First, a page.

- Video report by ITV News Security Editor Rohit Kachroo
Theresa May has told EU leaders that Brexit must not jeopardise European security, warning that "nothing must get in the way" of Britain and the EU "helping each other in every hour of every day to keep our people safe".
In a speech at a global security conference in Germany, the Prime Minister continued that leaders must do whatever it takes to ensure the security of Europe is protected after Brexit.
Mrs May called for a treaty protecting security cooperation between the UK and the EU, to allow them to respond swiftly to a world of rapidly evolving threats, and continued that if the bloc did not agree, there could be "damaging real world consequences".
Speaking to ITV News, Rob Wainwright, the Executive Director of Europol agreed with the Prime Minister that close collaboration between the EU and the UK would be essential for security post-Brexit.
Meanwhile on Friday, the heads of intelligence services in the UK, France and Germany gave an unprecedented warning to leaders not to meddle with intelligence sharing post-Brexit.
During her speech at the Munich Security Conference, the Prime Minister warned that "rigid institutional restrictions" and "deep-seated ideology" must not be allowed to jeopardise the safety of European citizens.
"The challenge for all of us today is finding the way to work together, through a deep and special partnership between the UK and the EU, to retain the co-operation that we have built and go further in meeting the evolving threats we face together," Mrs May said.
"This cannot be a time when any of us allow competition between partners, rigid institutional restrictions or deep-seated ideology to inhibit our cooperation and jeopardise the security of our citizens.
"We must do whatever is most practical and pragmatic in ensuring our collective security."
- Watch Mrs May's speech in full
Mrs May wants the Supreme Court to have the final say over challenges to warrants issued in the UK.
She highlighted major cases where the UK and the rest of the EU have worked together to tackle terrorists and people smugglers and insisted it is in the interest of both sides to agree a strong security deal.
"To make this happen will require real political will on both sides," she said in her speech titled Road to Brexit: A Security Partnership.
"I recognise there is no existing security agreement between the EU and a third country that captures the full depth and breadth of our existing relationship.
"But there is precedent for comprehensive, strategic relationships between the EU and third countries in other fields, such as trade. And there is no legal or operational reason why such an agreement could not be reached in the area of internal security.
"However, if the priority in the negotiations becomes avoiding any kind of new cooperation with a country outside the EU, then this political doctrine and ideology will have damaging real world consequences for the security of all our people, in the UK and the EU. As leaders, we cannot let that happen."
The speech is the second of six key addresses by the Prime Minister and senior Cabinet ministers mapping out the Government's plans for Brexit.
"Those who threaten our security would like nothing more than to see us fractured," Mrs May added.
"They would like nothing more than to see us put debates about mechanisms and means ahead of doing what is most practical and effective in keeping our people safe.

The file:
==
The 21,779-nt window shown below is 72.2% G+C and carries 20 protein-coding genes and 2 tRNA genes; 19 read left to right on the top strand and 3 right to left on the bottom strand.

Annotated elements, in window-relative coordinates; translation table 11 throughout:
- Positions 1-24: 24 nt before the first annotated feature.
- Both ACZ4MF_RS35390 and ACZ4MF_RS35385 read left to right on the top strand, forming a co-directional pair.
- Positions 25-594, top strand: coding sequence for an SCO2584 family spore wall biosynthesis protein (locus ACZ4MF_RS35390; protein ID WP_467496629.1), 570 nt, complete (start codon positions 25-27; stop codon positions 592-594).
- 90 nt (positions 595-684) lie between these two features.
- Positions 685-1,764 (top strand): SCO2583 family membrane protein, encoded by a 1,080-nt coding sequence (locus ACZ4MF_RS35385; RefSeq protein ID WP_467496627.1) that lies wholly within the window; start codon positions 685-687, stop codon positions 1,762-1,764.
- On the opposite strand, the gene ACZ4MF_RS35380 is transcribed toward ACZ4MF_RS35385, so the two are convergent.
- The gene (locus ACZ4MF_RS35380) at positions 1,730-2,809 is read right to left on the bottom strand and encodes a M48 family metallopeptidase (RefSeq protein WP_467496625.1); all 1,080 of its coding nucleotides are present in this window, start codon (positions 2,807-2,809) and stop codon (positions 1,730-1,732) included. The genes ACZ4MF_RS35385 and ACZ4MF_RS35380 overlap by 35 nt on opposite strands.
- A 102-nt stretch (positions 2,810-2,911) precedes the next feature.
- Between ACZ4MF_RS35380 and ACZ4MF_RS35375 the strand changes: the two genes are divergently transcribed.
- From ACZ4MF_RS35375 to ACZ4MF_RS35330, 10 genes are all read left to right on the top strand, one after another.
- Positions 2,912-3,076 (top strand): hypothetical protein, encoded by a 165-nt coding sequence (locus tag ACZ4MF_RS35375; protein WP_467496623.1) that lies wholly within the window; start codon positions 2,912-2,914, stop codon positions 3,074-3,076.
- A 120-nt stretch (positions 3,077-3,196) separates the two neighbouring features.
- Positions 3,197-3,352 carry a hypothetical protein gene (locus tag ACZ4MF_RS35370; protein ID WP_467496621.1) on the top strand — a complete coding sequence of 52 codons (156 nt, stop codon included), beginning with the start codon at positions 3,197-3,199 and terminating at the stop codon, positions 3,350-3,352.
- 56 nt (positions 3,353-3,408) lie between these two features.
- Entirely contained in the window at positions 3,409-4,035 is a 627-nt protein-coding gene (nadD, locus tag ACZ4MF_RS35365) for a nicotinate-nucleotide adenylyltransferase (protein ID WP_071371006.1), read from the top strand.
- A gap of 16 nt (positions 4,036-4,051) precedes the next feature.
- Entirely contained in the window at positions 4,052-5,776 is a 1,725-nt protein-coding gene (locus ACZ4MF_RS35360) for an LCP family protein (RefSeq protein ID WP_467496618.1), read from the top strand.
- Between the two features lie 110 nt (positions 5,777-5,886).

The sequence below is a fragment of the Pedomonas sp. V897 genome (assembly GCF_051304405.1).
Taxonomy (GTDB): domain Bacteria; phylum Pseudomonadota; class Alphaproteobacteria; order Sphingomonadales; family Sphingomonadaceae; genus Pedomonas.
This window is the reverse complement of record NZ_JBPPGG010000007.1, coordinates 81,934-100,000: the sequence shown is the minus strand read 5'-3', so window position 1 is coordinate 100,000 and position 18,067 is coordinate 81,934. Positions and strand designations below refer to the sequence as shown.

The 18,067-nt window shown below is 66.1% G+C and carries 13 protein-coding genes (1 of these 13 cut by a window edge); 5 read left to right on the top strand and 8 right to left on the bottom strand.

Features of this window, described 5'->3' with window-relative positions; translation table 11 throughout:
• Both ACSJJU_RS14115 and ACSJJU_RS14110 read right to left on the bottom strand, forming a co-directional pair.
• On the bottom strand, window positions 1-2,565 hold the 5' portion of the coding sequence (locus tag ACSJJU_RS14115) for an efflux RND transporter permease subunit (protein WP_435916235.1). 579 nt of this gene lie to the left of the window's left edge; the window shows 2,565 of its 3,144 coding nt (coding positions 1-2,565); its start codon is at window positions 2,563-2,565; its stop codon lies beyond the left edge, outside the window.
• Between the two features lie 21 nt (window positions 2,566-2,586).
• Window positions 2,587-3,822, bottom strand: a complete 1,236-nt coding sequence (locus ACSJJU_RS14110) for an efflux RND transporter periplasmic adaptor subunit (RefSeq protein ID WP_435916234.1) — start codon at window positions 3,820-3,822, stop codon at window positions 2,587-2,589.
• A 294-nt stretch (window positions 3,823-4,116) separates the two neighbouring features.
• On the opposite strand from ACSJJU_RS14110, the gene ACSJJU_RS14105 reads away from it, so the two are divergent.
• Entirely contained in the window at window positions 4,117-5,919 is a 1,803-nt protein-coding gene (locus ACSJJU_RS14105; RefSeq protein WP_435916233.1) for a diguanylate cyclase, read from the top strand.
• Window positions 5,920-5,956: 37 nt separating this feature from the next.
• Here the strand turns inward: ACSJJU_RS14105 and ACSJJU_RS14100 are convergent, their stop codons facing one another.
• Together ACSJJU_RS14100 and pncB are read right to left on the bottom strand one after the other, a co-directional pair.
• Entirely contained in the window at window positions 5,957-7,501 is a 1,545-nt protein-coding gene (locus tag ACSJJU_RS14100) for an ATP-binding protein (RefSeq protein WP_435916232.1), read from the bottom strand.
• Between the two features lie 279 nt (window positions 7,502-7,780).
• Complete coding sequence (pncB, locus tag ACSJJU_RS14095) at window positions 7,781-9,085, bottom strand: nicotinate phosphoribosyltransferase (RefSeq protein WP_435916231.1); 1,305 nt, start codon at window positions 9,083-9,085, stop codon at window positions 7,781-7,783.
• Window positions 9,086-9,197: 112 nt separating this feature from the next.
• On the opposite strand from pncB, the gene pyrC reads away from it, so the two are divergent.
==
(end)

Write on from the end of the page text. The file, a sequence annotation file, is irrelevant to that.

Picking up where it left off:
"So let our message ring out loud and clear today: we will not let that happen. We will keep our people safe, now and in the years to come."
Speaking to ITV News on Friday, Mr Wainwright said that getting the right security deal post-Brexit was not just important for the UK, but "for the whole of Europe".
Mr Wainwright continued that all major security threats are "international in nature" and "are linked in so many different ways... we've got to stay together".
The 50-year-old continued that technology is enabling new forms of crime and terrorism, and it is this which "worries" him "the most", and "a united European framework" is the way to tackle this.
Asked whether he believed security could be used by the UK as leverage in its negotiations with the EU for a trade deal, Mr Wainwright said he did not believe this would happen since "the grown-ups in the room" know that global security "is really serious business, and I think there's an understanding that reality in the end will drive probably a constructive approach on both sides".
Also in her speech, the Prime Minister said the UK would pull out of major foreign policy arrangements as soon as possible after Brexit.
In a move likely to please Brexiteers, Mrs May said the UK would not wait until the end of any implementation period to take back full control over areas like diplomacy, peacekeeping, defence and aid.
During a question and answer session following her speech, German diplomat Wolfgang Ischinger sparked a round of applause from the audience of diplomats and security experts when he said it would be easier if Britain remained in the EU.
Mrs May then faced a second questioner who suggested Brexit should be ditched.
However, the Prime Minister insisted that Britain is leaving the EU and there will be "no second referendum".
On Friday, Mrs May again insisted Britain's commitment to maintaining European security is "unconditional" when she visited Berlin for talks with German Chancellor Angela Merkel.
But as well as facing tricky negotiations in Brussels to secure a strong agreement, the Prime Minister is also under pressure from Brexiteers in her Party who are fundamentally opposed to the European Court of Justice having any oversight role in a settlement, such as in relation to the European arrest warrant.